Film industry

Zim launches Unesco report on the African film industry

Secretary of the Ministry of Youth, Sports, Arts and Recreation, Thokozile Chitepo challenged film makers and their supporting industries to come together and create innovative and universal film products to support the Zimbabwean economy.

Officially launching UNESCO’s African Film Industry Report on behalf of Minister Kirsty Coventry at a well-attended event at the Diamond Lecture Theater at the University of Zimbabwe (UZ) last Tuesday, Chitepo said: “The report is a revelation as it reveals a number of issues such as the potential revenue and jobs that can be generated by this sector if we all take the film sector seriously. While the sector currently represents $5 billion in revenue and employs five million people on the continent, the report estimates that the film and audiovisual industry in Africa could create 20 million jobs and generate $20 billion in revenue per year. year.

Chitepo added that: “The report also provides a roadmap to help African states develop and implement appropriate policies to develop the industry in a sustainable manner. It provides a comprehensive analysis of challenges and opportunities, as well as strategic recommendations for the growth of the film and audiovisual industry in Africa.

“I must underscore the fact that Zimbabwe values ​​the film industry so much that it gives voice to cultural heritage stories about Zimbabweans through its creations. It is for this reason that the National Arts, Culture Policy and heritage, the National Strategy for Culture and Creative Industries, including the National Development Strategy (2021-2025) prioritizes arts and culture as essential elements and servants of building nation.

Chitepo also thanked Unesco for providing a report whose data reveals the challenges and opportunities of the film industry, which will allow governments to act quickly in areas that require particular attention.

Fainos Mangena, Dean of the Faculty of Arts and Humanities at UZ, said the Unesco report on the African film industry was intended to provide a platform for stakeholders to reflect on the current situation. and its ability to move forward, share experiences and views on the development of the film industry, provide a platform for stakeholders to present their priorities on policy reviews in line with their visions and follow up on issues discussed.

In his welcome address, UZ Vice-Chancellor Paul Mapfumo said the film was a critical tool in delivering technology innovations, job creation and evidence-based implementations through research images that provide traceable truth about growth. To this end, UZ now has a vibrant Creative Media and Communications Department that offers degree programs in film and television integrated with other arts and business subjects.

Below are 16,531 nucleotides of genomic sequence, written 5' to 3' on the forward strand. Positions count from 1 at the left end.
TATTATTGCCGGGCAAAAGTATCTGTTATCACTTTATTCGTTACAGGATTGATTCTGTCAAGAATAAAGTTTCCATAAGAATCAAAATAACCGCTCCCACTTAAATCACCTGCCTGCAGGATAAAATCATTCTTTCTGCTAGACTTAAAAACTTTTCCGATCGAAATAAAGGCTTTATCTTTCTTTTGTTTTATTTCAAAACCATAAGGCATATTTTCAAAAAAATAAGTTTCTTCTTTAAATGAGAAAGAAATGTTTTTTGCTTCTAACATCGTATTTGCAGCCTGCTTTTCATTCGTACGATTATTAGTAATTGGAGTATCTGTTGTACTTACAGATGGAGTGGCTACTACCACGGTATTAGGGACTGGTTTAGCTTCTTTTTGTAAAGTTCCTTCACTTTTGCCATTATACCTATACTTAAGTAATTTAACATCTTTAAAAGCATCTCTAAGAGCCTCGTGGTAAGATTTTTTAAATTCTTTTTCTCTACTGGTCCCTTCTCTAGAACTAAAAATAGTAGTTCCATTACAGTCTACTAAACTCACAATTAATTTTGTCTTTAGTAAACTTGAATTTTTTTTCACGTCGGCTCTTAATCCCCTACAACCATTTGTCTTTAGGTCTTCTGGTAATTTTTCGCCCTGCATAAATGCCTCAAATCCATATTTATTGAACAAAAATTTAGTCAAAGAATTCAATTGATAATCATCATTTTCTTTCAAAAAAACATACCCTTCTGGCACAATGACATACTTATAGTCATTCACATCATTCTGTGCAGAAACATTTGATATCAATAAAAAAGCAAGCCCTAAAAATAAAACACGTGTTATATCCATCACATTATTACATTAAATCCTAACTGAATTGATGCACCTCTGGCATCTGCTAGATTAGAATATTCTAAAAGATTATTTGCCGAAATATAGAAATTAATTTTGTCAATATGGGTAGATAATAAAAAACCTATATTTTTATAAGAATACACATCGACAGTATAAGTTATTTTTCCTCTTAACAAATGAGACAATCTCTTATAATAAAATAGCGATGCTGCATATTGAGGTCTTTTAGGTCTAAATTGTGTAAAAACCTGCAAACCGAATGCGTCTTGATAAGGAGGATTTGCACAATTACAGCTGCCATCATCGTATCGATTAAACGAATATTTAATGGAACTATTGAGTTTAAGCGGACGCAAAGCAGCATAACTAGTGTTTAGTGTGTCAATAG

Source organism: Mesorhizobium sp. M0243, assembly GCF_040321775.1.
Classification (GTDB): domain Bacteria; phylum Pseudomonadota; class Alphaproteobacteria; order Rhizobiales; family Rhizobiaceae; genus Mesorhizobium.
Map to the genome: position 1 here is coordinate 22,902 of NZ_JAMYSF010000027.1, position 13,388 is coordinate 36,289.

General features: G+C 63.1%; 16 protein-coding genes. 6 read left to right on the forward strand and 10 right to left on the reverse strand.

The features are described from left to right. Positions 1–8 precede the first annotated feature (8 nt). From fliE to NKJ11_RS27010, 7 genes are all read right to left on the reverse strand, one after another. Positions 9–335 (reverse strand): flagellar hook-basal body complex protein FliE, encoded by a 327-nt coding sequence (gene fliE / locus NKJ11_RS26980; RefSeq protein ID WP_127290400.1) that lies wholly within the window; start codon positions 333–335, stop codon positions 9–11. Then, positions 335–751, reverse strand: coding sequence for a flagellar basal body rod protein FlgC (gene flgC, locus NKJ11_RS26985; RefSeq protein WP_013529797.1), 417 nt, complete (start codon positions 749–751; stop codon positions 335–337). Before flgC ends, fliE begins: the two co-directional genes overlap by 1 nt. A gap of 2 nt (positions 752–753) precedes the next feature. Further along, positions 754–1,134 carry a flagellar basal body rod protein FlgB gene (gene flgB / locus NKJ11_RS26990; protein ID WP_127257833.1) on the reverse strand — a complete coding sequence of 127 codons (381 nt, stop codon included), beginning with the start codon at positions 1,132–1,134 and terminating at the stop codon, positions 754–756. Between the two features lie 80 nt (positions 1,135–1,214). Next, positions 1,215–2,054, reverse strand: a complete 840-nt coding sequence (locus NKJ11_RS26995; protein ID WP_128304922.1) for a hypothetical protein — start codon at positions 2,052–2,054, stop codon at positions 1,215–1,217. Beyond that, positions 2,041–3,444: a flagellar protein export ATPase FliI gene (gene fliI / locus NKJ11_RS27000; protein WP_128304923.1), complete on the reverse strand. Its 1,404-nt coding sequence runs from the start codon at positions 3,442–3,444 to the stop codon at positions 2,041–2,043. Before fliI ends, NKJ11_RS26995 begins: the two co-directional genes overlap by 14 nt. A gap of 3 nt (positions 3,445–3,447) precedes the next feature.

Mapfumo said creativity in the film industry has transformed the industry by producing quality products for export, while creating good partnerships and links.

Film curators must be able to generate ideas, market them and market them.

“Art is about creativity and creating new horizons of imagination,” he said.

Francesco Gomez, who read a speech on behalf of Regional Director and UNESCO Representative Lidia Arthur Brito, said UNESCO believed that no development could be truly sustainable without a human-centred approach.

Unesco is therefore committed to supporting the film industry at local and corporate level.

“Over the years, Unesco has worked with Member States to strengthen the mechanisms for collecting statistical information in the cultural field by supporting the effective and relevant collection of data on the cultural sector. This data helps inform policy developments around the world as well as track the evolution of culture as a business.

“The report on the African film industry that we are launching today is the product of these mechanisms for collecting statistical information. For the first time, a comprehensive mapping of the film and audiovisual industry in 54 states on the African continent is available, including quantitative and qualitative data and an analysis of their strengths and weaknesses at continental and regional levels,” said Gomez.

speaking through the Zoom Award-winning messaging platform filmmaker Tsitsi Dangarembwa has encouraged a slow but determined formalization of the sector.

Dangarembwa said formalizing is detailing what is allowed and what is not. It is to regulate quantity and quality.

The film industry is a source of individual and national income because a well-funded film employs many people, which has necessitated the formalization of the sector and the formulation of appropriate policies.

One of the panelists named Vimbayi also said that because the film sector has socio-economic potential, there is a need to formalize it in order to integrate it seamlessly into mainstream economies.

Film actress Amanda Ranganawa said: “The Unesco report has shown us that the film industry has a lot to offer our country and the African continent in terms of income generation and job creation. However, these are things that we have always known as filmmakers.

“So the biggest insight I’ve had is the effort put in place to show how valuable the industry is and the challenges it faces. I believe those challenges can best be addressed by investing in the Zimbabwean film industry.

“It is very important for the industry to obtain as much financial support as possible in order to generate the billions predicted in the Unesco report.”

Music Crossroads Director, Melody Zambuko, said the Unesco African Film Industry Report should be incorporated into Zimbabwe’s National Music Strategy 2022-2027.

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